It seems that the more of this Evil Cordelia we see, the less convincing a villain she becomes. Seeing her kill Lilah at the end of “Calvary” [4×12] was shocking. Watching her mack on the Beast in “Salvage” [4×13] was just sorta weird, and seeing her ineffectually try and control Angelus with her big booming scary voice in “Release” [4×14] made me really start to doubt her credentials as an evil genius. Now she fails to prevent the gang from bringing back Angel, makes pop culture quips and is generally played as goofy more than anything else.
On top of all that, I still have no idea what her plan is, and knowing what will happen in the remainder of the season doesn’t help. Releasing Angelus was supposedly “crucial” for her, but all he managed to do was kill her minion, bring back the sun, and lodge a crossbow bolt in her thigh. Later, Angel will posit that it was all done to distract the gang from what was happening, but that seems like a hopelessly complicated plan for so simple an end. A more fitting explanation which begs consideration is that the writers began plot lines without knowing how to end them, with this as the result. When Wesley says of the Beastmaster that he’s “enormously powerful” I have to wonder if we’re not supposed to laugh.
That being said, Cordelia’s control over Connor is fairly creepy and believable. She plays to Connor’s weak points: his hatred of Angel, his desire for family, and her likely position as his first and only lover. Perhaps most importantly, she attempts to cut him off from the others by appealing to the very teenage belief that he and she alone are “special” and are therefore justified in committing evil acts (killing Angel) in service of the greater good. This philosophy is actually pretty similar to the one Faith herself followed back on Season 3 of Buffy when she justified her murders by claiming that she, as a slayer, was “better” than other people. Having seen all that play out, it’s very fitting and yet another sign of her growth that Faith is the one to kick Connor’s ass at the end, preventing him from tumbling down the slippery slope she herself was on not so long ago. That she does it without even breaking a sweat is just a fun bonus.
Faith continues to show her maturity when, after Connor admits to having “messed up,” she gladly forgives him, telling him that messing up “just makes you one of us.” In addition to being a very gracious thing to say, this has the added effect of including Connor within the fold of the group where Cordelia was working hard to exclude him. Much of Connor’s arc this season has to do with his identity constantly being torn between different sets of values. We know, of course, that he eventually chooses to give in to his despair and hopelessness, but I have to wonder whether that would have happened if Faith, a woman to whom he is clearly attracted and who holds a positive influence over him, had stuck around. With her gone, Cordelia has Connor more or less all to herself, with predictably disastrous results.
Outside of a few nice moments and bits of dialogue, the other characters are largely relegated to the background here. Willow visits L.A. and is used largely as a device, albeit a very sensible and natural one, to forward the plot. I enjoyed her babbling conversations with Fred; seeing the two characters side by side really makes obvious how they’re cut from the same prototypical cloth. Also fun is Willow’s lone scene with Wesley where his bad-ass persona deflates just a little when he compares his dirty deeds to Willow’s and finds himself lacking. Gunn has very little to do, but I liked how he took charge of the situation as Angelus and Faith were brought into the hotel immediately following the teaser.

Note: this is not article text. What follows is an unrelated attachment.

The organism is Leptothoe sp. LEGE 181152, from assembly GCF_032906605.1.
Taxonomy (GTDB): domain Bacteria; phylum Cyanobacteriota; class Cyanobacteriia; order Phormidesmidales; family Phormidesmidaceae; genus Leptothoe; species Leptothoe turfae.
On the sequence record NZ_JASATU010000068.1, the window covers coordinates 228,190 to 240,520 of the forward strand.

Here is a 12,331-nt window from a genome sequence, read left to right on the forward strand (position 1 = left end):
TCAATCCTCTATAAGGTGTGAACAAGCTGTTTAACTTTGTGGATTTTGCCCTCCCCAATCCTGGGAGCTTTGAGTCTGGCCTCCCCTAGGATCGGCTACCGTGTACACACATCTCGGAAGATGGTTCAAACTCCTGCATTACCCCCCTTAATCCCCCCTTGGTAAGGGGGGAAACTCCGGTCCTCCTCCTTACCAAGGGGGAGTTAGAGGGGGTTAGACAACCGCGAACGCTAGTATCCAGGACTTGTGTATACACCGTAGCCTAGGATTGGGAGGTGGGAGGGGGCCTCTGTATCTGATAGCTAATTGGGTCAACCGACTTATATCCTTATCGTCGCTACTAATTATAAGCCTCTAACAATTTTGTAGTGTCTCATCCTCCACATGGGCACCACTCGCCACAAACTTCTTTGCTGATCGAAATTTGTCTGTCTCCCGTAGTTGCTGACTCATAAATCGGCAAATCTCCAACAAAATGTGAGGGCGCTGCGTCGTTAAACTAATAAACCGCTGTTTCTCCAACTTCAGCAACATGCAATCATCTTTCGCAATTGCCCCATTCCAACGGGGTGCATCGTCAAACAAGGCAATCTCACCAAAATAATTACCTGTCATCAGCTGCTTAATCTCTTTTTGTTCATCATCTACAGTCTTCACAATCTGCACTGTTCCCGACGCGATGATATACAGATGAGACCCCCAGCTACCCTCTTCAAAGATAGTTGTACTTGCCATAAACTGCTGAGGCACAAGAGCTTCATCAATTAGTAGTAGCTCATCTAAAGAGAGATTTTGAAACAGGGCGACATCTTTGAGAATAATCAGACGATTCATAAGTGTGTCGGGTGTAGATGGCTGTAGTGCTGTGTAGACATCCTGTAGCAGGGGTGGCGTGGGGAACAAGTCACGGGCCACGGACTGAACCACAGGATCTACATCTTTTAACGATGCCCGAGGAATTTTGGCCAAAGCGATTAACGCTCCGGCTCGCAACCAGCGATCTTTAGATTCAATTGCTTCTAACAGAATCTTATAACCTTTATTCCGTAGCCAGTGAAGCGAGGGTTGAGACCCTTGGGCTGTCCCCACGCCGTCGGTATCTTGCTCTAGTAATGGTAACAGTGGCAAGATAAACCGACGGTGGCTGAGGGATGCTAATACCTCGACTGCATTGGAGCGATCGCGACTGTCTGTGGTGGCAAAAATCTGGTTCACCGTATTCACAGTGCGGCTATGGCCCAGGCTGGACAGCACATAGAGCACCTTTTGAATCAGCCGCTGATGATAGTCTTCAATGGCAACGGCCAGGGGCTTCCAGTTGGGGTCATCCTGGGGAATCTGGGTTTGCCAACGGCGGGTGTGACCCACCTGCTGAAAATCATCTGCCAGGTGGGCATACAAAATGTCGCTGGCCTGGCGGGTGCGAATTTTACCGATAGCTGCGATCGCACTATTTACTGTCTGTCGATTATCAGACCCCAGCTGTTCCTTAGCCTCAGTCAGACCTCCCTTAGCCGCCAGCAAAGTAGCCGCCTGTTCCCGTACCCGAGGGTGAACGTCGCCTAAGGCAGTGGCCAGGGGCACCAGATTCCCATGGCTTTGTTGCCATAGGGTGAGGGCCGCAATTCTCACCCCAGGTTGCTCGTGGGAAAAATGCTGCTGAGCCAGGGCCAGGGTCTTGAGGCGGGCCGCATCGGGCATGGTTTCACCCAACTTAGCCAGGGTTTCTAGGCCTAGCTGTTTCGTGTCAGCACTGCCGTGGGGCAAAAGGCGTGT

While he doesn’t have a lot of screen time compared to some of the other characters, we actually get a decent amount of insight into Lorne in this episode. We’re used to thinking of Lorne as a perpetually peppy and cheerful guy, so the notion that he would be familiar with the effects of a drug as dangerous as Orpheus is at first surprising but makes sense when one considers what running a demon bar in L.A. must have been like; he probably saw stuff like this on a regular basis. His scenes at Faith’s bedside, where he weakly tells Faith that she’ll make it through her catatonia without sounding like he believes it himself, are touching and give us a preview of the tired and world-weary Lorne of late Season 5. The green guy’s carrying some pain.
Ultimately it’s this kind of focus on character moments, both large and small, that give “Orpheus” a bit of an edge over the episodes surrounding it. Season 4 is busy and “Orpheus” is no exception, but by focusing a bit more on the characters and a bit less on the plot, it comes out a real winner.
Minor Pros/Cons (+/-)
+ There’s some very good editing in this episode. Many points for the opening sequence when Angelus and Faith are brought into the hotel as well as the moment when Lorne starts to sing ‘Macarthur Park’ to Faith only for the episode to cut to the restaurant where the same song is playing on the jukebox.
+ Has anyone else noticed how much Angelus likes to make literary references? He was making them left and right in “Soulless” [4×11] and here he makes reference to A Christmas Carol and Dylan Thomas.
+ Angel’s love for Barry Manilow reasserts itself here. And that hair he was sporting in the 70s: damn. Way scarier than Angelus.
– For someone so reticent about using magic back in Sunnydale, Willow seems more than willing to cut loose with the dark arts here in L.A.
* In this episode, Cordelia emotionally manipulates Connor such that he’s willing to kill his own father. Her control over him will grow to the point where he becomes an accessory to her murder of an innocent girl in “Inside Out” [4×17].